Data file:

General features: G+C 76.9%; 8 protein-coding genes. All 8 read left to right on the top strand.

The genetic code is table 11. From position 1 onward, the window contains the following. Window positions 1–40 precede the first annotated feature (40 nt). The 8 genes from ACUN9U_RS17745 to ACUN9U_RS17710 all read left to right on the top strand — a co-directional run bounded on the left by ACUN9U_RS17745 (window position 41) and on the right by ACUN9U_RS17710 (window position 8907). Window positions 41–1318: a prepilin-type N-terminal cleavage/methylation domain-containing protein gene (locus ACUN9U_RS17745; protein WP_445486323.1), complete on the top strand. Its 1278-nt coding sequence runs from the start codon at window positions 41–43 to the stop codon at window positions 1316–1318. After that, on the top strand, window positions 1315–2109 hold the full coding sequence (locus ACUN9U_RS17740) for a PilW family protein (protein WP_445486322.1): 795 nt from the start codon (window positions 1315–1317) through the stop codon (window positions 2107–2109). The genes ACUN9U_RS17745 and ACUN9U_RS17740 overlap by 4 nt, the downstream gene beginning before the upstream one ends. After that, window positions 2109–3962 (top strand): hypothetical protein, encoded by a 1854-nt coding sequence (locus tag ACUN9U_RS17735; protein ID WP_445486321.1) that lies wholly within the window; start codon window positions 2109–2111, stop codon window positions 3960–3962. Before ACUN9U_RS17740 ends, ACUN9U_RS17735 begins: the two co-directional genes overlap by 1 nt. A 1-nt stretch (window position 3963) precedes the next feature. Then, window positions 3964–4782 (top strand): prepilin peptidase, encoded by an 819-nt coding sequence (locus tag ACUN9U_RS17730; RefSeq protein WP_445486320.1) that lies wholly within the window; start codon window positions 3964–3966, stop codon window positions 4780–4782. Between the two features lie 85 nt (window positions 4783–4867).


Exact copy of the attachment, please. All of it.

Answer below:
General features: G+C 76.9%; 8 protein-coding genes. All 8 read left to right on the top strand.

The genetic code is table 11. From position 1 onward, the window contains the following. Window positions 1–40 precede the first annotated feature (40 nt). The 8 genes from ACUN9U_RS17745 to ACUN9U_RS17710 all read left to right on the top strand — a co-directional run bounded on the left by ACUN9U_RS17745 (window position 41) and on the right by ACUN9U_RS17710 (window position 8907). Window positions 41–1318: a prepilin-type N-terminal cleavage/methylation domain-containing protein gene (locus ACUN9U_RS17745; protein WP_445486323.1), complete on the top strand. Its 1278-nt coding sequence runs from the start codon at window positions 41–43 to the stop codon at window positions 1316–1318. After that, on the top strand, window positions 1315–2109 hold the full coding sequence (locus ACUN9U_RS17740) for a PilW family protein (protein WP_445486322.1): 795 nt from the start codon (window positions 1315–1317) through the stop codon (window positions 2107–2109). The genes ACUN9U_RS17745 and ACUN9U_RS17740 overlap by 4 nt, the downstream gene beginning before the upstream one ends. After that, window positions 2109–3962 (top strand): hypothetical protein, encoded by a 1854-nt coding sequence (locus tag ACUN9U_RS17735; protein ID WP_445486321.1) that lies wholly within the window; start codon window positions 2109–2111, stop codon window positions 3960–3962. Before ACUN9U_RS17740 ends, ACUN9U_RS17735 begins: the two co-directional genes overlap by 1 nt. A 1-nt stretch (window position 3963) precedes the next feature. Then, window positions 3964–4782 (top strand): prepilin peptidase, encoded by an 819-nt coding sequence (locus tag ACUN9U_RS17730; RefSeq protein WP_445486320.1) that lies wholly within the window; start codon window positions 3964–3966, stop codon window positions 4780–4782. Between the two features lie 85 nt (window positions 4783–4867).